Measurement-Induced Quantum Information Phases On Up To 70 Superconducting Qubits (Google/Stanford)

A technical paper titled “Measurement-induced entanglement and teleportation on a noisy quantum processor” was published by researchers at Google Quantum AI, Google Research, Stanford University, University of Texas at Austin, Cornell University, University of Massachusetts, University of Connecticut, Auburn University, University of Technology Sydney, University of California, and Columbia... » read more

Six Qubit Processor (TU Delft, QuTech, TNO)

A new technical paper titled "Universal control of a six-qubit quantum processor in silicon" was just published by researchers at Delft University of Technology, QuTech and Netherlands Organization for Applied Scientific Research (TNO). "We increase the number of qubits and simultaneously achieve respectable fidelities for universal operation, state preparation and measurement. We design, fa... » read more

Spin–Orbit Qubit With A Single Hole Electrostatically Confined In A Natural Silicon Metal-Oxide-Semiconductor Device

A new technical paper titled "A single hole spin with enhanced coherence in natural silicon" was published by researchers at Université Grenoble Alpes, CEA, LETI, and CNRS. Abstract: "Semiconductor spin qubits based on spin–orbit states are responsive to electric field excitations, allowing for practical, fast and potentially scalable qubit control. Spin electric susceptibility, however,... » read more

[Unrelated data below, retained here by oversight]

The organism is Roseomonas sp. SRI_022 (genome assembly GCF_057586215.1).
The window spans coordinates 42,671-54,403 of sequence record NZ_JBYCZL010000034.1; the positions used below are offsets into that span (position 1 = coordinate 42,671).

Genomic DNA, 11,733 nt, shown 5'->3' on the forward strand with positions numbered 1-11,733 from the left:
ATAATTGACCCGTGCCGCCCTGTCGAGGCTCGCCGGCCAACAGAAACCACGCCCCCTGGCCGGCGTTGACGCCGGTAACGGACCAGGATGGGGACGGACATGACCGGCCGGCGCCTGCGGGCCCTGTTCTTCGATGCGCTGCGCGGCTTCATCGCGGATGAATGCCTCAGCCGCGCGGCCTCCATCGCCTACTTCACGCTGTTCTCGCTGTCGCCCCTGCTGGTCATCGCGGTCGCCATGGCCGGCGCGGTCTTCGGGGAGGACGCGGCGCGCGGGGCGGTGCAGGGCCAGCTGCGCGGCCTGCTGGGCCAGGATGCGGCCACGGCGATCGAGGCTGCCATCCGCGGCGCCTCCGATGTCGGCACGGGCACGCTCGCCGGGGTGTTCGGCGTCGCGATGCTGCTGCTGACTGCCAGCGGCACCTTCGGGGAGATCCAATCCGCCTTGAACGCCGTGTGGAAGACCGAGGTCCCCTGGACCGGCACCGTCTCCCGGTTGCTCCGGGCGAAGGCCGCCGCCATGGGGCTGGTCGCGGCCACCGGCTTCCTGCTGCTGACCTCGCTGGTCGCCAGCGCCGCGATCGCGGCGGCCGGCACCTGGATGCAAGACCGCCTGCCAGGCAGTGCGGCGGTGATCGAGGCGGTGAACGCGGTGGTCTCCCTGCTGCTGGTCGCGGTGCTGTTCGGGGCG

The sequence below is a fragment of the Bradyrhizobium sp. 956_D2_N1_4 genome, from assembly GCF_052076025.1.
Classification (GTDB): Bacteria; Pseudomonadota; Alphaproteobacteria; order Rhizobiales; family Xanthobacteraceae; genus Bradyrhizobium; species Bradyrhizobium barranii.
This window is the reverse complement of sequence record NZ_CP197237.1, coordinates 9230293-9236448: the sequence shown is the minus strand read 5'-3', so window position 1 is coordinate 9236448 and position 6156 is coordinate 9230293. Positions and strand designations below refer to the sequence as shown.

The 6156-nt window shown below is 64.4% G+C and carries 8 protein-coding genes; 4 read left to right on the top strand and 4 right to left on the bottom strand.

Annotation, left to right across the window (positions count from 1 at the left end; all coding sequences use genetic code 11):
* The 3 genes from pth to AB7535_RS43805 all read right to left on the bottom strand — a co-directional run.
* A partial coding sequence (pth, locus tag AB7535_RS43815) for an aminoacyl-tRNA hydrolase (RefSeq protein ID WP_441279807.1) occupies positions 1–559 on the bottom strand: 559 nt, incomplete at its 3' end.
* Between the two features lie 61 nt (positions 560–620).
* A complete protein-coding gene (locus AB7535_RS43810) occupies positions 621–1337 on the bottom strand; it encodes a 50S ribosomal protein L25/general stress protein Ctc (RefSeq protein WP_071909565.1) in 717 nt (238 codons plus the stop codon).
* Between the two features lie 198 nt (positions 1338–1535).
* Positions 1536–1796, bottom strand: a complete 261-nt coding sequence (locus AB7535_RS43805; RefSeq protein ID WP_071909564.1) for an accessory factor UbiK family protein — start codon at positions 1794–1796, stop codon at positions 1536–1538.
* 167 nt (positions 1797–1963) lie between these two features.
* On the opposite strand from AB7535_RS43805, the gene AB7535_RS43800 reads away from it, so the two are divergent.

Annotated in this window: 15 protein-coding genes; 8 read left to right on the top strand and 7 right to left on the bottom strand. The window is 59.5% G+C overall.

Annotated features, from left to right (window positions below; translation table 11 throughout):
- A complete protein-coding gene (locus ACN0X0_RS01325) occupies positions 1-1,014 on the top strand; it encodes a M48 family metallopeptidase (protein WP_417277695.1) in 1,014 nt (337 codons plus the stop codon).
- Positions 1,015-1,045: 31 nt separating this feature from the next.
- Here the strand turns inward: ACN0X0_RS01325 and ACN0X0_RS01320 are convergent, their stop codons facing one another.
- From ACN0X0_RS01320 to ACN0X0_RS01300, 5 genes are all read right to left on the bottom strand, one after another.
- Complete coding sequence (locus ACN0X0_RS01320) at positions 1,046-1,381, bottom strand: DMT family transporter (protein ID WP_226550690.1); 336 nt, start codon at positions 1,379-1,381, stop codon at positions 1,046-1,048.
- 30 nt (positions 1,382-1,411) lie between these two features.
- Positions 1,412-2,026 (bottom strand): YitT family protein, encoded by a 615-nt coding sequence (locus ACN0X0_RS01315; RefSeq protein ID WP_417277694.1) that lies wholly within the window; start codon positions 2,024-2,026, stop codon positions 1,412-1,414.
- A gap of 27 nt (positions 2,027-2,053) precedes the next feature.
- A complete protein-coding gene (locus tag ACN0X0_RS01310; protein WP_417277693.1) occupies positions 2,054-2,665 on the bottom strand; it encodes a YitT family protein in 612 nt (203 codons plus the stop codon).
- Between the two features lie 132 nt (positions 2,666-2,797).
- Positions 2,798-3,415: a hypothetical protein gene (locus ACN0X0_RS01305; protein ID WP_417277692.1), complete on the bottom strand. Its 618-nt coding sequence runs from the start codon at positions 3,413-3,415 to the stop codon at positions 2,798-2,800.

Quantum logic with spin qubits crossing the surface code threshold

New research paper from QuTech, Delft University of Technology. Abstract "High-fidelity control of quantum bits is paramount for the reliable execution of quantum algorithms and for achieving fault tolerance—the ability to correct errors faster than they occur. The central requirement for fault tolerance is expressed in terms of an error threshold. Whereas the actual threshold depends o... » read more

System Bits: Sept. 24

Quantum states Many companies and academic researchers are working on quantum computing technology, including the University of Buffalo. New research on two-dimensional tungsten disulfide (WS2) could open the door to advances in quantum computing, UB reports. In a paper published Sept. 13 in Nature Communications, scientists report that they can manipulate the electronic properties of th... » read more